The Walt Disney Family Museum is pleased to present All Aboard: A Celebration of Walt’s Trains, this exhibition explores Walt Disney’s passion for trains and the influence and impact railroading had throughout his career, on view from November 13, 2014 through February 9, 2015 at the
This comprehensive exhibition explores the influence that railroading had on Walt Disney’s life and work. It also tells the story of how his railroading legacy lives on to this day in Disney films and theme parks around the world. Including more than 200 artifacts, firsthand accounts, archival videos, images of Walt and his trains, and actual model trains running throughout the show, All Aboard highlights how Walt’s passion for trains developed long before manifesting itself in Disney short cartoons, feature films, and in Walt’s personal life at home.
Walt’s father Elias, along with his Uncle Mike, worked on the railroad. This instigated Walt’s fascination of railroading. One of Walt’s earliest jobs was as a news butcher for a few months in 1916, selling magazines and snacks on the Missouri Pacific, Kansas City Southern, and the Missouri-Kansas-Texas railroads.
Walt Disney riding on his Carolwood Pacific train around The Walt Disney Studios in 1951.
After Mickey’s debut in Steamboat Willie on November 18, 1928, he would star with a train in the 1929 short Mickey’s Choo-Choo. Trains would also make appearances in future Disney shorts and films, either as plot devices or as characters of their own—with The Brave Engineer (1950) and Casey Jr. from the 1941 classic Dumbo.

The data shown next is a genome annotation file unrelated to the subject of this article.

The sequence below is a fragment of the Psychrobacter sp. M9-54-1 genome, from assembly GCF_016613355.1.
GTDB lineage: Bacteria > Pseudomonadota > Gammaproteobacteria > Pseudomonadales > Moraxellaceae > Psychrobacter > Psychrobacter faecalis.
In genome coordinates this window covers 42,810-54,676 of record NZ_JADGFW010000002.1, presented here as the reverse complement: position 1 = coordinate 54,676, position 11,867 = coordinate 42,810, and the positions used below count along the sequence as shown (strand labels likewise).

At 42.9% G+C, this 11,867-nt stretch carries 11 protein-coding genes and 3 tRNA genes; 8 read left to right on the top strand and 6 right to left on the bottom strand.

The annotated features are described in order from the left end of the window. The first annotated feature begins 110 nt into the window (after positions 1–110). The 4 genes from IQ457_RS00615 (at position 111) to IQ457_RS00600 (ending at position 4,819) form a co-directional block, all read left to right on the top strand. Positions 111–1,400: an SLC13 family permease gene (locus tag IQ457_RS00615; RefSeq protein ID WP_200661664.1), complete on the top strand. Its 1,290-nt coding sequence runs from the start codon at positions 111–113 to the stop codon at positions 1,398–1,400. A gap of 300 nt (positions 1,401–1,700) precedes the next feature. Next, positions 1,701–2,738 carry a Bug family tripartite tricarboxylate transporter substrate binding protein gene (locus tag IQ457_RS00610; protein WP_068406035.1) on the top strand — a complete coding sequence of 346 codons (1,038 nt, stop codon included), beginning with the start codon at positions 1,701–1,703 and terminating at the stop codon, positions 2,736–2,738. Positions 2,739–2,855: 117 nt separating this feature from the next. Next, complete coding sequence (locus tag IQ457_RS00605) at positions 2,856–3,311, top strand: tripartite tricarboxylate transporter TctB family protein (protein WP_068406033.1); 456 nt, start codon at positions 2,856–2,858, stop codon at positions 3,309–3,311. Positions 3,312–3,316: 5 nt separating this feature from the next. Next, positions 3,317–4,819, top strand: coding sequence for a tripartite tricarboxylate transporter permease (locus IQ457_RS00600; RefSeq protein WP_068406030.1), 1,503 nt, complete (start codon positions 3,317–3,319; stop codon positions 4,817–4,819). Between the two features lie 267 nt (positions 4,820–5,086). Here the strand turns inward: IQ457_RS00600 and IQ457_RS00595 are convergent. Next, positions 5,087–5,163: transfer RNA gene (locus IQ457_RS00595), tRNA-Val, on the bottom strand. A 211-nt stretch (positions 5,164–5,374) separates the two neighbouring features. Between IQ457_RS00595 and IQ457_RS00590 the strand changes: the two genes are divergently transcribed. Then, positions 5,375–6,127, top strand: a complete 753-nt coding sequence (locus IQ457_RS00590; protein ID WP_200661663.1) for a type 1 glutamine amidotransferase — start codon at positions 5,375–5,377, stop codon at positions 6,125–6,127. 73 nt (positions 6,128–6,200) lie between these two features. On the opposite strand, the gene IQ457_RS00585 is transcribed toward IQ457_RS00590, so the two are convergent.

In the move to live-action films, it was inevitable that the Studios began featuring more trains, including the ones seen in So Dear to My Heart and The Great Locomotive Chase. http://video.disney.com/watch/the-great-locomotive-chase-trailer-4bcf68674ff32bc46826f7a7
After commandeering a Confederate locomotive, heroic Yankee soldiers known as the Andrews Raiders try to bring about an early end to the Civil War by crippling the Southern railroad network. But their efforts are hampered by the unrelenting bravery of a single Rebel patriot.
Around this time, Walt also fulfilled a long-time desire: he bought and built a tabletop model train layout in his office suite, running it whenever he had a spare moment.
In July of 1948, Walt boarded a train to attend the Chicago Railroad Fair http://justacarguy.blogspot.com/2014/03/the-last-great-railroad-fair-1948-49.html and was invited to participate in the “Wheels-a-Rolling” pageant
Walt constructed his own steam engine—a 1/8th scale model, that he named the Lilly Belle in honor of his wife Lillian. This train circled on a half-mile track, looping around his home in Holmby Hills.
Admission is free year-round for active and retired military, their spouses and dependents WITH valid ID. The museum also participates in the Blue Star Families program, which grants all active military free admission for themselves PLUS five additional guests (six people total) between Memorial Day and Labor Day
What they don't mention on any of the websites and web pages I referenced for this post, is that Walt Disney had plans to bring Disneylandia by railcar through America, it cost too much, so he made DisneyLand instead http://justacarguy.blogspot.com/2012/08/walt-disney-had-plans-to-bring.html
the man on the right side of the train, is Ward Kimball, the first private owner of a full size steam locomotive, according to https://d23.com/the-walt-disney-family-museum-celebration-of-walt-trains/
And from my post in 2011 http://justacarguy.blogspot.com/2011/06/awesome-people-hanging-out-together-had.html that is Salvadore Dali with Walt.